What to do with SO much soup!?

I have a slow cooker. I love soups and stews and I use it a lot. However, it makes an awful lot of soup or stew for two people. The other day I made far too much of my Ultimate Bean Soup (it is half soup half stew and all deliciousness). While it was great for dinner my poor husband, having already been inundated with Green Soup for lunch all week prior, was getting a bit sick of soup.  So I came up with two alternatives to thicken up and vary my abundance of bean-y sloushy stuff.

Bean Soup Fritters




  • 2 or 3 tsp corn flour (aka corn starch) mixed with 3 Tbls (60 ml) of water.
  • 1/2 cup gluten flour (aka vital wheat gluten)
  • 1 cup plain wholemeal flour.
  • 1 cup bread crumbs.
  • 1/2 cup sesame seeds.
  • Lots of left over bean soup – the above amounts are based on about 1.5 litres of soup.
  • More flour as needed.
  • Oil to fry (I use rice bran or canola)


All of the ingredients are estimates – it depends how much soup you actually want to fritterise. The corn starch mix should not really vary though because it is your binder and the amount of corn starch to water matters more in relation to the amount of thickening action that you want rather than the quantity of fritters.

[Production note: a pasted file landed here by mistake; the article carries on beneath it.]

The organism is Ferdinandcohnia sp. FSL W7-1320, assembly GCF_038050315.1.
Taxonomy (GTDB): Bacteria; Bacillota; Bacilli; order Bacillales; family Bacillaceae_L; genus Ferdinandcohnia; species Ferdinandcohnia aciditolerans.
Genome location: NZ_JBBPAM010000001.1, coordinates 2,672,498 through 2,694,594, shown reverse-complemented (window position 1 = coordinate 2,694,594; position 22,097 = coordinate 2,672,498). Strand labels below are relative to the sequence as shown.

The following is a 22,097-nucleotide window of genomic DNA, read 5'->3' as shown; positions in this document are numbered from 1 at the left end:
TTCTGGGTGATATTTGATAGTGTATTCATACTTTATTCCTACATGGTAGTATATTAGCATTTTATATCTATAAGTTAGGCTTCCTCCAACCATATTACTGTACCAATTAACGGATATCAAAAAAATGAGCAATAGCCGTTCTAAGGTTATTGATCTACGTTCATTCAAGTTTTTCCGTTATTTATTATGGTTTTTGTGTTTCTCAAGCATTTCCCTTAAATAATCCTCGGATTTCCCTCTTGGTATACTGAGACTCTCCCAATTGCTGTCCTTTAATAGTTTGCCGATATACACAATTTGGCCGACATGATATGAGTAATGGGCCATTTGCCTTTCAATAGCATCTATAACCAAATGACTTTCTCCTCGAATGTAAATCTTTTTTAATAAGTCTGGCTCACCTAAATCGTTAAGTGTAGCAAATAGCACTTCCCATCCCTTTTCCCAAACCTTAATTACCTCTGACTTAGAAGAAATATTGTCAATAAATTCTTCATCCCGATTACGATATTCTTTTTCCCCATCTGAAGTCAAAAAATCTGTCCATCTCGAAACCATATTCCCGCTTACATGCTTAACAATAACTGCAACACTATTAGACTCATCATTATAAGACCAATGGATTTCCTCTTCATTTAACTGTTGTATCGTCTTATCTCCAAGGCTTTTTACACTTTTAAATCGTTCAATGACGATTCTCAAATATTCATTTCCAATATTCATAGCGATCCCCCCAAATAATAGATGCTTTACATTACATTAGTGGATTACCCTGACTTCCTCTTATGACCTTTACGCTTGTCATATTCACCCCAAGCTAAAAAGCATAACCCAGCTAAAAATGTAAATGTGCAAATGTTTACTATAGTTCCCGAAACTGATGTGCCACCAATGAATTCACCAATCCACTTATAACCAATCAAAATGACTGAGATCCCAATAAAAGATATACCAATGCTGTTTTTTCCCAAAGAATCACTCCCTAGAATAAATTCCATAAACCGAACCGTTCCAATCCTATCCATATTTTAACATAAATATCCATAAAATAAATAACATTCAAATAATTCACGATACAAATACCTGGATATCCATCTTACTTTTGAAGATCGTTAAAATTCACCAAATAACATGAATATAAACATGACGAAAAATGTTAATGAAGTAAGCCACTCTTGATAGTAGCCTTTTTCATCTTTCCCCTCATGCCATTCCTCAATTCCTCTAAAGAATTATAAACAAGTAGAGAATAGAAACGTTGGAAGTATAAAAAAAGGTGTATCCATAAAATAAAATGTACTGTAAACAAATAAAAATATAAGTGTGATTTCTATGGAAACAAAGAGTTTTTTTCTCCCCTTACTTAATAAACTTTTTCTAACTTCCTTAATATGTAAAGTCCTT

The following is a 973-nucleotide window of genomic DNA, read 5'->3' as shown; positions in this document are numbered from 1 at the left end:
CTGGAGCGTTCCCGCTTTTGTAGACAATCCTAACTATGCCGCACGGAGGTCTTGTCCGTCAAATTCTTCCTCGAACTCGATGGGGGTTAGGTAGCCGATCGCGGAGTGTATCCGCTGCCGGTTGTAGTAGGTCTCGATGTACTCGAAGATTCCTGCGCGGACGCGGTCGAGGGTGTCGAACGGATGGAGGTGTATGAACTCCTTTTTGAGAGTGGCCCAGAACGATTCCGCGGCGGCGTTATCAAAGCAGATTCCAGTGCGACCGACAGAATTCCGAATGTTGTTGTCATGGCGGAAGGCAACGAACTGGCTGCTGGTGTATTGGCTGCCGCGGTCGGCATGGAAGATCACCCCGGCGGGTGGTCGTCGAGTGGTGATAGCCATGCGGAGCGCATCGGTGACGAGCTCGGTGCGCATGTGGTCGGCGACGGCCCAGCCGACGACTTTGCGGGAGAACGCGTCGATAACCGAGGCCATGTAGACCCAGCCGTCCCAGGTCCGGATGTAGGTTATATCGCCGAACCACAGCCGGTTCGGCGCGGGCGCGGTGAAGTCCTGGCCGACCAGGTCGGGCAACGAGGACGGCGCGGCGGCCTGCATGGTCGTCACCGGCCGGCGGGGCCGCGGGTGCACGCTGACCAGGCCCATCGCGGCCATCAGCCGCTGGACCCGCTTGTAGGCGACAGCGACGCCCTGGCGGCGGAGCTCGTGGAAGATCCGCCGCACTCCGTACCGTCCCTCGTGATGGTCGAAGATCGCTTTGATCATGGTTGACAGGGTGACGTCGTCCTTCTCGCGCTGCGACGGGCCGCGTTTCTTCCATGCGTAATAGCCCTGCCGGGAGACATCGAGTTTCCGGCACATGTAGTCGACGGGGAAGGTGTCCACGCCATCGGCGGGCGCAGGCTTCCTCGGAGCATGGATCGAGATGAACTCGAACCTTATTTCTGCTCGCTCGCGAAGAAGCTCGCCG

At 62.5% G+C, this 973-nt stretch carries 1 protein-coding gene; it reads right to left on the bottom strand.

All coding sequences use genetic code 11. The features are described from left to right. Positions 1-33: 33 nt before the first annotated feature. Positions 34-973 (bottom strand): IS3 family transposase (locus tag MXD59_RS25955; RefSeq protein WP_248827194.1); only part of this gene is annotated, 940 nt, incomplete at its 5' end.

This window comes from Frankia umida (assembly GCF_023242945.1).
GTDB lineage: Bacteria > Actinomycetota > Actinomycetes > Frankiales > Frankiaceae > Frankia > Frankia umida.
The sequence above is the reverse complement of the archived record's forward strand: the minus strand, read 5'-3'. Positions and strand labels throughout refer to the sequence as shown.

Add the corn starch mixture to the soup. Mix the gluten flour and wholemeal flour together separately then add to the soup and stir in thoroughly. Add the bread crumbs and the sesame seeds and mix in. Now you need to stir your mixture thoroughly. It should be reasonably thick and quite ‘gloopy’. You will cook a small test fritter and if it seems too thin and not sticky enough then add a little more flour.

Heat your oil in a fry pan until it is very hot – you want it to be about a 1/2 cm deep. Add the fritter mix in large spoonfuls (I use a single large traditional table spoon but you can always just do it in two spoonfuls  per fritter if you only have the standard dessert or soup spoons which are sold with cutlery sets). Press it down a little and watch the edges of the fritter. When the mixture thickens in the pan and starts to look tacky and almost golden at the very edges then you can flip it and cook the other side.

Serve with mixed salad leaves, hummus, and lemon juice.

Leftover Bean Loaf


This one is exactly as above except that instead of frying it you add about a cup more bread crumbs and put it in a greased loaf tin or cooking dish. Top with more crumbs and sesame seeds. Then cook the loaf on 180°c for 35 to 45 minutes – until a fork stuck into the loaf comes out clean.

Serve in slices with cooked potatoes, steamed broccoli, peas and green beans, and  mushroom gravy.